We decided that we didn’t want to find out the gender of our baby, and referred to George as ‘Peanut’ through my pregnancy. On the morning I was due to be induced, separately we wrote on paper, the gender, weight and day/time we thought our baby would be born and left them scrunched up in the fruit bowl for our return.

One of the most frequently asked questions when you’re pregnant is, “Are you having a girl or a boy?” We’ve all seen the gender reveal parties and for some, it’s a major moment finding out and helps cements the bond between Mum and baby. It also makes it a lot easier and more exciting to go clothe shopping and spend hours scrolling through Pinterest for nursery ideas.

However for me, I was actually nervous about having a girl. Based purely on my own experiences with my Mum, I wasn’t keen for history to repeat itself and emotionally, I didn’t feel mature enough or ready for a daughter. At night, I would question my ability to parent a daughter, who might grow up to be like me. How could I change the wrongs that I feel, my Mother got wrong? This one the driving thought behind my desire to keep the gender a surprise.

The way I saw it, I had 9 months to mentally prepare for any eventuality. Of course, I would have been thrilled if destiny would have presented me with a daughter. Once I’d come to turns with it, I focused solely on remaining healthy throughout my pregnancy and remained optimistic. While praying deep down, that I was carrying a boy.

As I led on the operating table and heard my babies first cry I burst into tears and it was only in the moment, that I knew my concerns were not valid. I loved that baby no matter what gender, colour, size or shape because it was mine and I would never be alone again. The midwife revealed that the baby was a boy and it was a moment that will remain etched into my memory until the day I die.

My son is my world and I love having him by my side.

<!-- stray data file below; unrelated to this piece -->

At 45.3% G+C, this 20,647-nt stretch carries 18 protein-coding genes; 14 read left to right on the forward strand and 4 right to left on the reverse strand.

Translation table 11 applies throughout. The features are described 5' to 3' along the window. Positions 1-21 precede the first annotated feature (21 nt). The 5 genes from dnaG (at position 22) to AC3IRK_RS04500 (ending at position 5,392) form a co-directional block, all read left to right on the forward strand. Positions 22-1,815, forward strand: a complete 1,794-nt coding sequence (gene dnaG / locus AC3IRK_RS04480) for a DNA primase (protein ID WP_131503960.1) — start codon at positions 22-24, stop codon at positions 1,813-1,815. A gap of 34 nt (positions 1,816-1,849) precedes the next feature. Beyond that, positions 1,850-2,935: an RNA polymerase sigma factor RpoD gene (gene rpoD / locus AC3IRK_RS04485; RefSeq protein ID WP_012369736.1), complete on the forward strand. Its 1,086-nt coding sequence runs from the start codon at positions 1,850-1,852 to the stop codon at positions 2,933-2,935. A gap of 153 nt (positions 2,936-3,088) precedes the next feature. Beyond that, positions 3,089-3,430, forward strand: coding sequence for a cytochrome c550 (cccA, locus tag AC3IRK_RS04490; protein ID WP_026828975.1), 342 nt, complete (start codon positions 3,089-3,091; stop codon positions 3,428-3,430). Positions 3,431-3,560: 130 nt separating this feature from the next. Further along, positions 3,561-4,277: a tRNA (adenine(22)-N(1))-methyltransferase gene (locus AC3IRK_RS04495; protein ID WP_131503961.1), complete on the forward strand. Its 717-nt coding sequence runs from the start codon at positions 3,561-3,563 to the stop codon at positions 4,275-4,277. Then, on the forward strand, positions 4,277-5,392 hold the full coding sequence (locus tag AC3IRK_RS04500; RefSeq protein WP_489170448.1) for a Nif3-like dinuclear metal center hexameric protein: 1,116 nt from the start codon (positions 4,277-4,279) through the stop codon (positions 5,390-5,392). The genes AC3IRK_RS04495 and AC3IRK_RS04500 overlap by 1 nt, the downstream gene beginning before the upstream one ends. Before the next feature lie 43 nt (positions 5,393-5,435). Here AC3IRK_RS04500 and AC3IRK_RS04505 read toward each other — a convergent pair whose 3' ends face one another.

He has a very playful nature and we laugh a lot. I was a very independent toddler but George seems to want to interact with you, he seeks out people to engage with and despite a few meltdowns here and there, for the most part is fun to be around.

I relish the feeling that I’ll never be myself every again in life. I’ll never experience the loneliness I did when my Gran passed away. That hopelessness at every failed relationship. The pain of rejection. For now, I have my son and he needs me.

I need him too.

We walk hand in hand around the park, he blows me kisses and forces me to face up to my past, accept my faults and strive to be better. Stronger.

If I decide to have more children and God blesses me with a baby girl, I’ll be okay with that. In fact, now that I have my boy, I’d really like a girl. I’ve grown in confidence with George, I believe that I am a good Mum. I’ve proven to myself, that you can walk away from the demons of your past and be the person you want to be. I’m currently living my best life with my best buddy, my Son.

Every day I wake up grateful to have a healthy child.

At the end of the day that’s what we all want as parents, a healthy, happy child. So maybe at some point we will expand our family and karma will come around and I will have to face a mini-me…wish me luck!